Tag Archives: The Beatles

I Knew When I First Saw You on the Showroom Floor

I’ve been doing quite a bit of reading recently.  I just finished Electric Ladyland last night, which is about women and rock.  While reading, I found a quote that I couldn’t get out of my head. I sent it on to Amanda because we’re working on something and I thought it would be of benefit to her, too. I’m going to share it here as well, because I’m curious about what our readers might think.

“Even after I realized women were barred from any active participation in rock music, it took me a while to see that we weren’t even considered a real part of the listening audience.  It was clear that the concerts were directed only to men and the women were not considered people, but more on the level of exotic domestic animals that come with their masters or come to find masters. Only men are assumed smart enough to understand the intricacies of the music.” –Susan Hiwatt, “Cock Rock”, an essay from Twenty-Minute Fandangos and Forever Changes

First of all, before the roaring chorus of “No way!!” begins, I feel as though context may be important.  I found this quote in Electric Ladyland, but it came from the essay cited above. Electric Ladyland examines the role of women in music, whether as musicians, writers, or groupies (anyone want to guess why I was reading?).  More specifically, the book targets the years of 1960 through the 1970’s. Anyone who has properly studied that time in history knows how much change occurred during that nearly twenty year period (1960-1979ish).  The quote came from something written in 1971, but I’m wondering how much of it still hold true today, and for the sake of argument, we can take Duran Duran for an example.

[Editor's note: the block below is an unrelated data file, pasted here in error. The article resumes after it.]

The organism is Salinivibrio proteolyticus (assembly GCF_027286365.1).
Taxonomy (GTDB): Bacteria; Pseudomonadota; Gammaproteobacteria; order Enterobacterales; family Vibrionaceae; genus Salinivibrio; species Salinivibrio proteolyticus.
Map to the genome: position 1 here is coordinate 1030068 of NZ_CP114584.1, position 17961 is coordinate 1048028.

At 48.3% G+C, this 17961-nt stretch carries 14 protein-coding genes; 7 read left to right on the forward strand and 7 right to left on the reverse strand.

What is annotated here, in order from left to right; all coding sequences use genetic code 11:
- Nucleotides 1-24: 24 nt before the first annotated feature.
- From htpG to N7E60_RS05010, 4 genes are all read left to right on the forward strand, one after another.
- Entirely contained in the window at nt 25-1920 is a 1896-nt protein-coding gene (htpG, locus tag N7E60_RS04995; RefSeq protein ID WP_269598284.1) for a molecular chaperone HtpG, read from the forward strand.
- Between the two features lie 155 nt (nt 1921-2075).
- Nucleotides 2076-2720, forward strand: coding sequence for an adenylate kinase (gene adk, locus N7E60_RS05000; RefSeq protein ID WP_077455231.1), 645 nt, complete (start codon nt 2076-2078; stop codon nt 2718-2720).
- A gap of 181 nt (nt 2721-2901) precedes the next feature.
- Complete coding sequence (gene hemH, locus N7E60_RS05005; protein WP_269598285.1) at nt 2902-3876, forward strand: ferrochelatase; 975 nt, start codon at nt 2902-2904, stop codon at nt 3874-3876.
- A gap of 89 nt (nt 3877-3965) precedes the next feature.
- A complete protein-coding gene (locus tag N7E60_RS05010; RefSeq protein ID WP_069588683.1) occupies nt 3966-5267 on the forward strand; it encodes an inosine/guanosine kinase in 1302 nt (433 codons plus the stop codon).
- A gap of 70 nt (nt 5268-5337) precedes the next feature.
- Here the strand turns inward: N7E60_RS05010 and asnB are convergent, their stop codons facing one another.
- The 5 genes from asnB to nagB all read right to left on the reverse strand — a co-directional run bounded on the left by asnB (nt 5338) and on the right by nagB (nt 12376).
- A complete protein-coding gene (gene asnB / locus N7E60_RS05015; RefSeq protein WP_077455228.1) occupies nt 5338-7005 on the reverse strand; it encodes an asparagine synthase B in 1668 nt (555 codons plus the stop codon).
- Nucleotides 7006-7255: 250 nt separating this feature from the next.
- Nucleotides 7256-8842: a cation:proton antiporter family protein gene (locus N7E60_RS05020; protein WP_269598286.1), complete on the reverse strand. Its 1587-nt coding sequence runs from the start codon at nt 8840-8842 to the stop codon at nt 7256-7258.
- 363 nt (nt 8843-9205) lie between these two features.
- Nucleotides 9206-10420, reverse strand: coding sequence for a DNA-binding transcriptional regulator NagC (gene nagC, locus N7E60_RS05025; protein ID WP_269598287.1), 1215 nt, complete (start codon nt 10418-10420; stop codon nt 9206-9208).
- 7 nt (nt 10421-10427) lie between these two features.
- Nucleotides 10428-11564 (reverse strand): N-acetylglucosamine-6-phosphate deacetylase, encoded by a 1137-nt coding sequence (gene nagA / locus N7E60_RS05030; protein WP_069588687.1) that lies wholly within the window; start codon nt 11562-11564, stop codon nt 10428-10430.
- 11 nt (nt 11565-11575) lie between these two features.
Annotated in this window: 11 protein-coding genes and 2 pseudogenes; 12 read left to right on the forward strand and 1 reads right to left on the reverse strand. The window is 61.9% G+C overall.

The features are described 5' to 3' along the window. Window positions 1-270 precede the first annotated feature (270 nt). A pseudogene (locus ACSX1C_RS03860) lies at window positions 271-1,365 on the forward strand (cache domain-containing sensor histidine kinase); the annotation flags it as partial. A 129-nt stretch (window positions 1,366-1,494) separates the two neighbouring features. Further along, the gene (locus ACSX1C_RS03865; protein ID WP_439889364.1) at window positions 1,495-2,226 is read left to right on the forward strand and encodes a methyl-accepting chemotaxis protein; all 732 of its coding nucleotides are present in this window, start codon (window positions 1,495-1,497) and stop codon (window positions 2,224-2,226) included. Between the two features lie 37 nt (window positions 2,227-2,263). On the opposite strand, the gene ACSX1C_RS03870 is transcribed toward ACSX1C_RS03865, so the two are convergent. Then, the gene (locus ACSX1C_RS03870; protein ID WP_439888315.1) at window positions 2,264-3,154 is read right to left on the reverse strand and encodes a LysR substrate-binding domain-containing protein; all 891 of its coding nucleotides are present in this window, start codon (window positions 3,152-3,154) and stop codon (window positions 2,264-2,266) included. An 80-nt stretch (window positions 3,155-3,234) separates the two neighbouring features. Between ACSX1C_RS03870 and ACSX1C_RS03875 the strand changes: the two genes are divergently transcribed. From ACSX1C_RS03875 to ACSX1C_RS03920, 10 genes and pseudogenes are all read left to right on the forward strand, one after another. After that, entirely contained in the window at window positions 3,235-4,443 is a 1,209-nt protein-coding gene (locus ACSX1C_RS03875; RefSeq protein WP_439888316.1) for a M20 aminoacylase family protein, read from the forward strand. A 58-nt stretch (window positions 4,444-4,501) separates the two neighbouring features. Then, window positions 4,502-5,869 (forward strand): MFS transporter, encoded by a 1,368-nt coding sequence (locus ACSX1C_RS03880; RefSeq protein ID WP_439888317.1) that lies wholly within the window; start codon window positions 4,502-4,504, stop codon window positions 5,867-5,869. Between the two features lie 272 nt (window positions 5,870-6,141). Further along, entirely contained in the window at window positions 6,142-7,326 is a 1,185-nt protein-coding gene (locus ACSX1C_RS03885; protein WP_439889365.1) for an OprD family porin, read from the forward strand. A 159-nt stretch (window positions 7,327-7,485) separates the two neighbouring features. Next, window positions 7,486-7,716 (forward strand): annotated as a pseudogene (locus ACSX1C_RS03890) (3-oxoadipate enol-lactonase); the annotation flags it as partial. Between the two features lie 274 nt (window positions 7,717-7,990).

I don’t necessarily think that Duran Duran bars women from active participation, per se. I mean, I’ve been to concerts. So have many of our readers. It’s pretty clear they’re on board with the whole “there are women in our audience” thing.

That said, let’s take a few things into consideration. The band itself has never really gotten respect from critics and the like. Part of that reason is because of their following. And who made up most of their following?  Us. Women. Girls. Teenyboppers. Even today, when the band talks about their audience in interviews, they are certain to bring up the fact that their audience has broadened to include men. The point is, if it didn’t matter, I don’t think they’d bring it up.

Let’s talk about the concert itself since that’s something mentioned in the quote I shared. If you spend any time at all looking at the video screens behind the band, the images are mainly of women. Not ALL, but most. This has always amused me, because if the audience is primarily women, and we’re watching the show, which includes the screens…who are those images for, then?  Sure, we can and should argue that girls/women/models/etc has always been a part of Duran Duran’s entire visual package. Even so, there’s part of me that wonders, if the women in the audience cannot tear their eyes away from Simon for even a second to see the screens behind them, who is watching those screens?  Their dates?? Maybe. So while I wouldn’t argue the entire concert is directed towards men (hardly!), I do think there are images there designed for them. Not a bad thing, I’m definitely not condemning the band for them, I’m acknowledging what they’re designed to do.

Now, about that whole exotic domesticated animal thing. I’m not gonna lie – anytime I read words like that I think of “The Man Who Stole a Leopard”, which I feel is symbolism for a lot of different things.  But, when I get past that thought, I would agree that it’s difficult for me to see a Duran Duran concert in that same light. But isn’t that part of the reason why critics had such trouble giving Duran Duran even an ounce of credit back in the 80s?  The band wasn’t playing just for guys, or just for girls for that matter. They were meant for everyone.